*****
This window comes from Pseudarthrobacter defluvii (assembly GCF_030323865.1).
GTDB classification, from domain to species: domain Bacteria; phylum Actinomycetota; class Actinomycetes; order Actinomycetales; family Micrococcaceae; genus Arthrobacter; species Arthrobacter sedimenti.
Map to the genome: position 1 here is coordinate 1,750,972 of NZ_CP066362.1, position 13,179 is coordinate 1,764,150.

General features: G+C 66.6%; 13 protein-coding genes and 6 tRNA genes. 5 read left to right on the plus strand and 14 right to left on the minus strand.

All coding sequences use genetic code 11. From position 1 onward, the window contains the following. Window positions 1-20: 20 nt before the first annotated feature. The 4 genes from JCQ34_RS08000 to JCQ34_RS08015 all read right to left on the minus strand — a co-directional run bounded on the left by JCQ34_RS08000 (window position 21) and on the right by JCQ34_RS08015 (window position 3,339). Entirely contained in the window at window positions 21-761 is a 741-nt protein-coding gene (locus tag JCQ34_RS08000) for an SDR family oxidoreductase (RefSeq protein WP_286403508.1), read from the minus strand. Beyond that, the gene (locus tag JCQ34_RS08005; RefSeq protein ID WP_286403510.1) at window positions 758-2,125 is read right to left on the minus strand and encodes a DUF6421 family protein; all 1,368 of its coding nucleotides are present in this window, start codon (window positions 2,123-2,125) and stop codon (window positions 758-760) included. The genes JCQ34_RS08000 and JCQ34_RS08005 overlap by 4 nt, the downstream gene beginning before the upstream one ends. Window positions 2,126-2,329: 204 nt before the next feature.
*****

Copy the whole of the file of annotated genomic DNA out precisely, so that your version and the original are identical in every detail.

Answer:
This window comes from Pseudarthrobacter defluvii (assembly GCF_030323865.1).
GTDB classification, from domain to species: domain Bacteria; phylum Actinomycetota; class Actinomycetes; order Actinomycetales; family Micrococcaceae; genus Arthrobacter; species Arthrobacter sedimenti.
Map to the genome: position 1 here is coordinate 1,750,972 of NZ_CP066362.1, position 13,179 is coordinate 1,764,150.

General features: G+C 66.6%; 13 protein-coding genes and 6 tRNA genes. 5 read left to right on the plus strand and 14 right to left on the minus strand.

All coding sequences use genetic code 11. From position 1 onward, the window contains the following. Window positions 1-20: 20 nt before the first annotated feature. The 4 genes from JCQ34_RS08000 to JCQ34_RS08015 all read right to left on the minus strand — a co-directional run bounded on the left by JCQ34_RS08000 (window position 21) and on the right by JCQ34_RS08015 (window position 3,339). Entirely contained in the window at window positions 21-761 is a 741-nt protein-coding gene (locus tag JCQ34_RS08000) for an SDR family oxidoreductase (RefSeq protein WP_286403508.1), read from the minus strand. Beyond that, the gene (locus tag JCQ34_RS08005; RefSeq protein ID WP_286403510.1) at window positions 758-2,125 is read right to left on the minus strand and encodes a DUF6421 family protein; all 1,368 of its coding nucleotides are present in this window, start codon (window positions 2,123-2,125) and stop codon (window positions 758-760) included. The genes JCQ34_RS08000 and JCQ34_RS08005 overlap by 4 nt, the downstream gene beginning before the upstream one ends. Window positions 2,126-2,329: 204 nt before the next feature.